Das Institut is a conceptually subversive collective, including as it does both Brätsch and Röder as well as a mutable plethora of other artists – in this show, Sergei Tcherepnin, Allison Katz, Alexander Kluge and Ei Arakawa have contributed in various ways. There is little that feels institutional about installations such as North Tomb (2016), in which large hanging expressionist Mylar paintings by Brätsch, featuring saturated tropical creatures, dangle down into the Serpentine’s bricked interior, lit by moving yellow lighting and bracketed by Röder’s “sleeping” neon line figure on the floor and by the electronic plane and drumbeat sounds of Tcherepnin’s Flame Creatures (2015). If Das Institut has a brand identity to speak of, it is one defined by shifting authorship, site-specific experience, stylistic unorthodoxy and an osmotic yet constantly evolving relationship between the artworks it produces and their messages.

The explosive, colourful convergence of objects in the show also makes a victim of the Serpentine Sackler Gallery itself. Like several artists working with the space since it opened in 2013 – Ed Atkins and the Chapman Brothers spring to mind most readily – Das Institut have exerted a transformative influence, placing coloured gels on the skylights and using partitions to create corridors for display and to impose a spiral format for the viewing of the exhibition. The installation feels anti-institutional through its cynicism towards clarity and comprehension, while also offering myriad ways of constructing an institutional message through the layering up and interaction of rune-like symbols, stained glass, sound, hints at bodily intervention and the neon line drawings in Röder’s slide series Comcorröder Script (2015).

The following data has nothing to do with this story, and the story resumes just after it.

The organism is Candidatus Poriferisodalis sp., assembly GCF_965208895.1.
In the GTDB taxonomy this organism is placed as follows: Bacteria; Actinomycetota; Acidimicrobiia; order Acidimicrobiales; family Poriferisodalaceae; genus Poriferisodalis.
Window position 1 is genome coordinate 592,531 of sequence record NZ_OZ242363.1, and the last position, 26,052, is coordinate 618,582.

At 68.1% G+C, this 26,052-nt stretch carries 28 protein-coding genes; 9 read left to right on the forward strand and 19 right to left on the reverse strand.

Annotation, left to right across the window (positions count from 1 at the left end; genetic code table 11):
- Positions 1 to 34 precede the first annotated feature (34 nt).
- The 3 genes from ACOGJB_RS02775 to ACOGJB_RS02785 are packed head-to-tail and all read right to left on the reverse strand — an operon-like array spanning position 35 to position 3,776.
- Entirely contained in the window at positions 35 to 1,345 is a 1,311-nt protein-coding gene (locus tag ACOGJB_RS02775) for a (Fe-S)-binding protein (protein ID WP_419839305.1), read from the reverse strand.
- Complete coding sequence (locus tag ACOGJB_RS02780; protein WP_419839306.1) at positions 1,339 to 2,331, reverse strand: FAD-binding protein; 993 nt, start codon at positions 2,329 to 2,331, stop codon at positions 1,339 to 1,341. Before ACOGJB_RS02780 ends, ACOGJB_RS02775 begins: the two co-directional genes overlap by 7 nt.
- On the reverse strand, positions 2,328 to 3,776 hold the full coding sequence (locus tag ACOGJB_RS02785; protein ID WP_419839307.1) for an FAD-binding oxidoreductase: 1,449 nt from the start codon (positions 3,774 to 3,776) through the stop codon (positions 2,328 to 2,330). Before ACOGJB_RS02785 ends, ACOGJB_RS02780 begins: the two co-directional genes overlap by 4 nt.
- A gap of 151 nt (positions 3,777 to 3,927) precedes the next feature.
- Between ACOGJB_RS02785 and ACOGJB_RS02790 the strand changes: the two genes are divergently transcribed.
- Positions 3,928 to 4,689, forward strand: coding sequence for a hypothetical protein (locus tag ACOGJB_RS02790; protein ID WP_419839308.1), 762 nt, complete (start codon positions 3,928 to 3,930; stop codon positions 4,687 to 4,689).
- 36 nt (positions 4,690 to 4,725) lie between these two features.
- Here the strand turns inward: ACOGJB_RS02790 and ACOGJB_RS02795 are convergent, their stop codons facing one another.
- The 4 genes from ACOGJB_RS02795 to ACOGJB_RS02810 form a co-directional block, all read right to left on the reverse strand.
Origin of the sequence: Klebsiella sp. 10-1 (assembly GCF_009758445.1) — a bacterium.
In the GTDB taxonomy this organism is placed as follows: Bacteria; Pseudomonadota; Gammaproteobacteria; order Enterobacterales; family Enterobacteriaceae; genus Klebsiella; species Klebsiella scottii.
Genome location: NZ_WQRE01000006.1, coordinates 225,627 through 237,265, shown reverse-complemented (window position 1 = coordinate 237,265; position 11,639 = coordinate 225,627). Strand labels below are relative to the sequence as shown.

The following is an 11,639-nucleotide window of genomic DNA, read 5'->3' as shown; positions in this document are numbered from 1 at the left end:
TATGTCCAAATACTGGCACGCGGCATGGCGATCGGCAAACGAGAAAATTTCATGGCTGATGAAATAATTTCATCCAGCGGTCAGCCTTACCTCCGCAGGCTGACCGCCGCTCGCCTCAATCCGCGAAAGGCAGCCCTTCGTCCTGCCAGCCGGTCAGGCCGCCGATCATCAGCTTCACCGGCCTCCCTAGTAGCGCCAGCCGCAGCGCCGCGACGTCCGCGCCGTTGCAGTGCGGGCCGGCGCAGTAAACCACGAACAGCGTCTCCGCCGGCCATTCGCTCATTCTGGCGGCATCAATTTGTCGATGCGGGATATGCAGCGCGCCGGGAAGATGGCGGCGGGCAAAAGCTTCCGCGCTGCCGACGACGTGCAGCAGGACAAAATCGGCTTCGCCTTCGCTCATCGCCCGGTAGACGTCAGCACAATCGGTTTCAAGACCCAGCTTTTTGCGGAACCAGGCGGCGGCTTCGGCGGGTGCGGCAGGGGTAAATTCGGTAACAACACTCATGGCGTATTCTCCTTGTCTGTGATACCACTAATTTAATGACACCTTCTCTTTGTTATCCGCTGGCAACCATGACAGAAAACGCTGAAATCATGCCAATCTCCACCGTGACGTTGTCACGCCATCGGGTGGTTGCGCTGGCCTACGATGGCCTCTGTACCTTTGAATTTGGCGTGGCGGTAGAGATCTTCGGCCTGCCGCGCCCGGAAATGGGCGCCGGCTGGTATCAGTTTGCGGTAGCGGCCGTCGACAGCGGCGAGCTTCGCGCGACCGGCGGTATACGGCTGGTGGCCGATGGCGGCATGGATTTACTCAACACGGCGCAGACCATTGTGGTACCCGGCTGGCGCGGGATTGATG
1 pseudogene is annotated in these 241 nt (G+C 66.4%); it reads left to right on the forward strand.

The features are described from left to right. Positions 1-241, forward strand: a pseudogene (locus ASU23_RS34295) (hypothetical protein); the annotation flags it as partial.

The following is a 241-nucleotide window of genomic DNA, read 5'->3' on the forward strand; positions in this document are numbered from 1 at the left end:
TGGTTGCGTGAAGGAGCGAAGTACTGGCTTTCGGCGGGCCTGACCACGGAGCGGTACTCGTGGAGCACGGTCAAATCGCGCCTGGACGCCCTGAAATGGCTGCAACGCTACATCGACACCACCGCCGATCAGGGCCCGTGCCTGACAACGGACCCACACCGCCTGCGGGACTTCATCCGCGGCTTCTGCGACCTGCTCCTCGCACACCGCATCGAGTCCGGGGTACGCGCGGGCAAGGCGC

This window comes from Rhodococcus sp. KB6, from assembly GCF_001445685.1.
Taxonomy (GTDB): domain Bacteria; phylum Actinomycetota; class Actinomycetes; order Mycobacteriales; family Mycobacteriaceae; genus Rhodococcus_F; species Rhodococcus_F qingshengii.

One of the possible “languages” that recurs among the duo’s collaboration is the notion of personal expression and the origin of the artist’s gesture. Brätsch’s Unstable Talismanic Rendering/[Pele’s Curse] (2014/2016) is among a series of large marbled paintings made by dropping paint into a shallow bath and placing the paper face down on its surface. By hand, and also by chance, vast stratified landscapes are produced that feature ghoulish faces, desperate and distorted, as if formed from a mass of melted beeswax. The idea of the personal but originless gesture emerges again in Brätsch and Röder’s combined sculpture featuring brushstrokes enlarged, rendered in glass and displayed among neon lights, as if a detail of a larger painting that is undergoing connoisseurial examination.